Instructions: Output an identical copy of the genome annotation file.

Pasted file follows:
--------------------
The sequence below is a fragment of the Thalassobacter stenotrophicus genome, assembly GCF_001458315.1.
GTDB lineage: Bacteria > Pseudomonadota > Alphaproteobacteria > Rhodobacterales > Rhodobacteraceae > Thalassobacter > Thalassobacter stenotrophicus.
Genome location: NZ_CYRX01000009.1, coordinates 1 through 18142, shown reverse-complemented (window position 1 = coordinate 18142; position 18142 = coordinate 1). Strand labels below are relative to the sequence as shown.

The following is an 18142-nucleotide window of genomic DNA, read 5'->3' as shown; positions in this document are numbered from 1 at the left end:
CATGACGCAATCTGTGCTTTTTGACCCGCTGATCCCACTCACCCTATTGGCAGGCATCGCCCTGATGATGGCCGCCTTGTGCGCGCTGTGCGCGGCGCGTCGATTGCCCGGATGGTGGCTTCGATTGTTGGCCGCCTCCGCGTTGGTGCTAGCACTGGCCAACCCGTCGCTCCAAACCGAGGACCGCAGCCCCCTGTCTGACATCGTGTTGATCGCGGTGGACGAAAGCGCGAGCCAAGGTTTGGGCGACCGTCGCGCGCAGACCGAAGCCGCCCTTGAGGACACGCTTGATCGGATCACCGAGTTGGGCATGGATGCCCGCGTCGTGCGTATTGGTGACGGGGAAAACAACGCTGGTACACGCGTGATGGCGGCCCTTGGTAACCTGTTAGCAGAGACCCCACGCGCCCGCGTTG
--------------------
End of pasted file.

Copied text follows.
The sequence below is a fragment of the Thalassobacter stenotrophicus genome, assembly GCF_001458315.1.
GTDB lineage: Bacteria > Pseudomonadota > Alphaproteobacteria > Rhodobacterales > Rhodobacteraceae > Thalassobacter > Thalassobacter stenotrophicus.
Genome location: NZ_CYRX01000009.1, coordinates 1 through 18142, shown reverse-complemented (window position 1 = coordinate 18142; position 18142 = coordinate 1). Strand labels below are relative to the sequence as shown.

The following is an 18142-nucleotide window of genomic DNA, read 5'->3' as shown; positions in this document are numbered from 1 at the left end:
CATGACGCAATCTGTGCTTTTTGACCCGCTGATCCCACTCACCCTATTGGCAGGCATCGCCCTGATGATGGCCGCCTTGTGCGCGCTGTGCGCGGCGCGTCGATTGCCCGGATGGTGGCTTCGATTGTTGGCCGCCTCCGCGTTGGTGCTAGCACTGGCCAACCCGTCGCTCCAAACCGAGGACCGCAGCCCCCTGTCTGACATCGTGTTGATCGCGGTGGACGAAAGCGCGAGCCAAGGTTTGGGCGACCGTCGCGCGCAGACCGAAGCCGCCCTTGAGGACACGCTTGATCGGATCACCGAGTTGGGCATGGATGCCCGCGTCGTGCGTATTGGTGACGGGGAAAACAACGCTGGTACACGCGTGATGGCGGCCCTTGGTAACCTGTTAGCAGAGACCCCACGCGCCCGCGTTG